February 16, 2010

Romans 8

One day at MASTERS, I wanted to know how I could love people better. In answer, Marie asked me, "Who is the saddest person you know?"

About an hour ago, that question returned to my mind and I knew the answer. Me.


I hope happiness is not a farce, I hope I am not telling before I have seen fully. (I know I need to read the artist scene in The Great Divorce. Actually, I need to read the whole thing. I will, I will. And soon.)

I was Orual. (I am Orual.)

I wrote, "I won't let myself think that I hate my life. I want to rid myself of angst, of shallow pasted-on smiles. I cry everyday and yet I still can't get over it. I don't want to be seen. All I can create or express is my own frustration at the ugliness of myself."

I thought of how Orual had performed Psyche's tasks for her, bearing her burden. I wished that blaming myself would make me suffer too, so I would be glorified. I found myself reading Romans 8. "We are children of God, and if children, then heirs—heirs of God and fellow heirs with Christ, provided we suffer with him in order that we may also be glorified with him."

I wanted joy, and thought of Romans 5:2: "We rejoice in hope of the glory of God." I was afraid that I could not hope for glory because I did not suffer with him; my suffering was self-inflicted. And if these problems were my own, I must solve them myself.

But then, rescue. "Now hope that is seen is not hope. For who hopes for what he sees?" I was allowed to hope, able to pray, "O Lord, haste the day when the faith shall be sight."

I am Orual, and I was still afraid that I would never be Psyche. But "those whom he foreknew he also predestined to be conformed to the image of his Son, in order that he might be the firstborn among many brothers." I knew at last that I could hope for the glory of God, the beauty that would make even me beautiful.

For nothing, not even myself, can separate me from the love of God.


Elizabeth said...

Till We Have Faces is a good reminder. (I enjoyed reading that book)

Romans 6 tells us we're NOT Oruals. We've been FREED by Christ. We were slaves to sin, we served sin, we obeyed Satan as master...until Christ set us free. Sin and Oruals no longer have dominion over us (they shouldn't) and we serve Christ, and by believing He can give us peace.

Just recently myself have a realized the magnitude of this knowledge. I was an Orual too. But that cage no longer has dominion over me.

How shall we who died to sin live any longer in it?. . .For he who has died has been freed from sin. . .Therefore do not let sin reign in your mortal body, that you should obey it in its lusts. . .but present yourselves to God as being alive from the dead,. . .For sin shall not have dominion over you,... - Parts of Romans 6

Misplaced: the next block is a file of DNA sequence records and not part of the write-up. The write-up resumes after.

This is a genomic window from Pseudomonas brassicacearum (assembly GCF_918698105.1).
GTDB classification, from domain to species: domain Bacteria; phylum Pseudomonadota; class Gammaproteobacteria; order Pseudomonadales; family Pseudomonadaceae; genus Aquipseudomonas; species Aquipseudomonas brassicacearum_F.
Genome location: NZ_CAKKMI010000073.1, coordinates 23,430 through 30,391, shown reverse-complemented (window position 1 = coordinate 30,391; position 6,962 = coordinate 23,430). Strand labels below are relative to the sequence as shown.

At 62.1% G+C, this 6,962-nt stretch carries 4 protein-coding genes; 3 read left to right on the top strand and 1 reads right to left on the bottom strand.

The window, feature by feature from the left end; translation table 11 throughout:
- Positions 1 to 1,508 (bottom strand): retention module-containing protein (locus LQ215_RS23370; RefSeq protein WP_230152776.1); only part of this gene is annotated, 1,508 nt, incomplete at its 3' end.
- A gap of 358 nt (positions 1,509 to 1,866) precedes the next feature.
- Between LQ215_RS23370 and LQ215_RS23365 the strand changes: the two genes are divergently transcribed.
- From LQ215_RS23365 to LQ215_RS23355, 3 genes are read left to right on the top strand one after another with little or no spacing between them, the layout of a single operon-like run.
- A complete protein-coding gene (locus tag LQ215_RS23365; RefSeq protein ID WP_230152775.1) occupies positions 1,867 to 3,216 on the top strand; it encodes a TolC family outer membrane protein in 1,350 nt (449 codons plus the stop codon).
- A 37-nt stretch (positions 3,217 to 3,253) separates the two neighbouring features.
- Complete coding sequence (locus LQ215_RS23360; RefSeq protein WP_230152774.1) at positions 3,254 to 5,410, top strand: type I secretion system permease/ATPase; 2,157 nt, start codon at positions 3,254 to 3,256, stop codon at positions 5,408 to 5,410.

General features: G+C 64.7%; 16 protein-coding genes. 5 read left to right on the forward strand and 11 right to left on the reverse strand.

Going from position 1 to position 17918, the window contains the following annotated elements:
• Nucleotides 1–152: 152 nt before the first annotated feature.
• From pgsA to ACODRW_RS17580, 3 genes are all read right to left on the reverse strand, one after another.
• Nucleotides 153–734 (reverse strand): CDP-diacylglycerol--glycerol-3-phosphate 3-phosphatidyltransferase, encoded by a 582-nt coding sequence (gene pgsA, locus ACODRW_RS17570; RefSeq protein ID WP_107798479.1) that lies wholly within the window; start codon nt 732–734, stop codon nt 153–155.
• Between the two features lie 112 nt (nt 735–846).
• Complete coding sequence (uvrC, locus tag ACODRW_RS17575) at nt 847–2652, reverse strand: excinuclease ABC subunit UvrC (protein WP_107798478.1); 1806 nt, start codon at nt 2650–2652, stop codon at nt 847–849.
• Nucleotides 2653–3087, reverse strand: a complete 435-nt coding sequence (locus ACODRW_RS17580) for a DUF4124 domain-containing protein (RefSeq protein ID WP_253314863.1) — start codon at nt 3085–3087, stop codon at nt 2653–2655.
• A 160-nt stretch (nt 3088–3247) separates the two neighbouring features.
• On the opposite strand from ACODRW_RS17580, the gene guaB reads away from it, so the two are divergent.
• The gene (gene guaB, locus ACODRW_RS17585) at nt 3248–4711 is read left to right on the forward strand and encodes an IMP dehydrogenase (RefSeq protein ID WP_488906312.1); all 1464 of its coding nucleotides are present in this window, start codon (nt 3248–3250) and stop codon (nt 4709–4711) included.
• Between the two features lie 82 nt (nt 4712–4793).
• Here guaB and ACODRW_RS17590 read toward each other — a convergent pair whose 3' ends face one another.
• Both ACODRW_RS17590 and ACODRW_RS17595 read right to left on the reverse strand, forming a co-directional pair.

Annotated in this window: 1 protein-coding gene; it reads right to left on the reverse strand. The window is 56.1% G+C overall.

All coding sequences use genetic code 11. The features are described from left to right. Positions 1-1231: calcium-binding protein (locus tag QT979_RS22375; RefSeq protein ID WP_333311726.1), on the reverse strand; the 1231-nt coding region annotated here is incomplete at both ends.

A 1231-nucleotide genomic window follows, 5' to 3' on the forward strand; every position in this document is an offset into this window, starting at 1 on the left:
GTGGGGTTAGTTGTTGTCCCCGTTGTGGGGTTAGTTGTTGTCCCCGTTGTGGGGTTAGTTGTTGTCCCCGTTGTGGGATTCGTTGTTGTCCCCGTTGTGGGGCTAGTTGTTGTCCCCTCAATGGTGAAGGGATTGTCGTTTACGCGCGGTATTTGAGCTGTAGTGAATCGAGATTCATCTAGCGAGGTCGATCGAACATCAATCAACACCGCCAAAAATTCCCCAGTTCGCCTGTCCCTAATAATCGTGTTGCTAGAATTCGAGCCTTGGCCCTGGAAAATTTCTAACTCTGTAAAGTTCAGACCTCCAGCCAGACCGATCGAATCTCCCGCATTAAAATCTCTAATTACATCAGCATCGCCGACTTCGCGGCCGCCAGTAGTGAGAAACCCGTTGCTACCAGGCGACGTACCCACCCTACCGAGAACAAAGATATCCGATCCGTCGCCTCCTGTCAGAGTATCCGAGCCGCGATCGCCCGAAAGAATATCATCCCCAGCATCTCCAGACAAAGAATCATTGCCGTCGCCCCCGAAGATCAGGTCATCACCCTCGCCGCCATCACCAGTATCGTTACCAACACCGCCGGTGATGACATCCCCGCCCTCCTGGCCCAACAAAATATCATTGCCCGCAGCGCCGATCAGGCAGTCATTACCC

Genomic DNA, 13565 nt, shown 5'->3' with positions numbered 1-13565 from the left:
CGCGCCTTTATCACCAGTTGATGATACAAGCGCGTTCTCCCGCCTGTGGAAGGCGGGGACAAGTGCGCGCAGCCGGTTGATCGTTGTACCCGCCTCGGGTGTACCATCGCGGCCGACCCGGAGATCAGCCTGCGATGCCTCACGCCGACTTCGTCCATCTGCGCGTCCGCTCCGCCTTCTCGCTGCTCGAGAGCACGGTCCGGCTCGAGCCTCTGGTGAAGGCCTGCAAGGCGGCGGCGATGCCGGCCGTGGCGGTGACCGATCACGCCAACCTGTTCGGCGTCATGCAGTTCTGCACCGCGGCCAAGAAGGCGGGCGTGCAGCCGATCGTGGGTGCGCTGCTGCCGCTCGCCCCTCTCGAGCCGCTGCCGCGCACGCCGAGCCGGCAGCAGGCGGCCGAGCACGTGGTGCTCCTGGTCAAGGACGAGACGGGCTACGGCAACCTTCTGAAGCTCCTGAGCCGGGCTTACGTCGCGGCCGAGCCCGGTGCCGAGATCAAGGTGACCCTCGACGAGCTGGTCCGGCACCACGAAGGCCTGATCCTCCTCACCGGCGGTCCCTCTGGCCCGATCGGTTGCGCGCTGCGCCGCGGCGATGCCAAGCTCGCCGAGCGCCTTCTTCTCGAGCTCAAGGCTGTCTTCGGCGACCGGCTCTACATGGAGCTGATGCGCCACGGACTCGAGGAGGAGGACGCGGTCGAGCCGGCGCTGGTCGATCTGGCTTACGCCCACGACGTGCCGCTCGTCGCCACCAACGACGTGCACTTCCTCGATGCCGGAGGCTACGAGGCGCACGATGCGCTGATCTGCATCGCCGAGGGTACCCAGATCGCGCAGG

Christians should be the most joyful, loving people ever. And we learn to love people by following the greatest example of Love.

Uh, so, yeah. :T

Michael said...

We are divided people, two distinct creations. The new has come, but the old isn't gone yet.

I know this feeling very well, being disgusted with myself, and hopelessness that I'll ever be "better" or . . . holy. Righteous. Sometimes I take it for granted that I can't have a day without messing up, or do what is really Right.

So, Rebecca, I suppose all I can say is "hope". There is hope, and we are continually being changed into the likeness of Christ. We will be perfect, as He is perfect.

Somehow it seems selfish to wish myself to be perfect, but is it any more than wishing to be what I ought to be?

Echoes in Ink said...

"This day is holy to the LORD. Do not grieve, for the joy of the LORD is your strength."

Do you ever get the feeling that some things are too high and holy to feel, to believe? I do. I feel grieved in the presence of holiness. I think I've always known my unholiness, but my sadness and Unjoy has just showed up all the clearer - like a blot on a white dress.

And yet, somehow, we're told not to grieve for ourselves, but to rejoice in God's holiness.

So, I don't think we're meant to be ashamed of our sin and fear - this great black blot - but rather to be so consumed with the glory of the light that we don't need to worry about it.

On another note, have you read The Great Divorce? There's this excellent section on what joy is in there.

Much love, Catey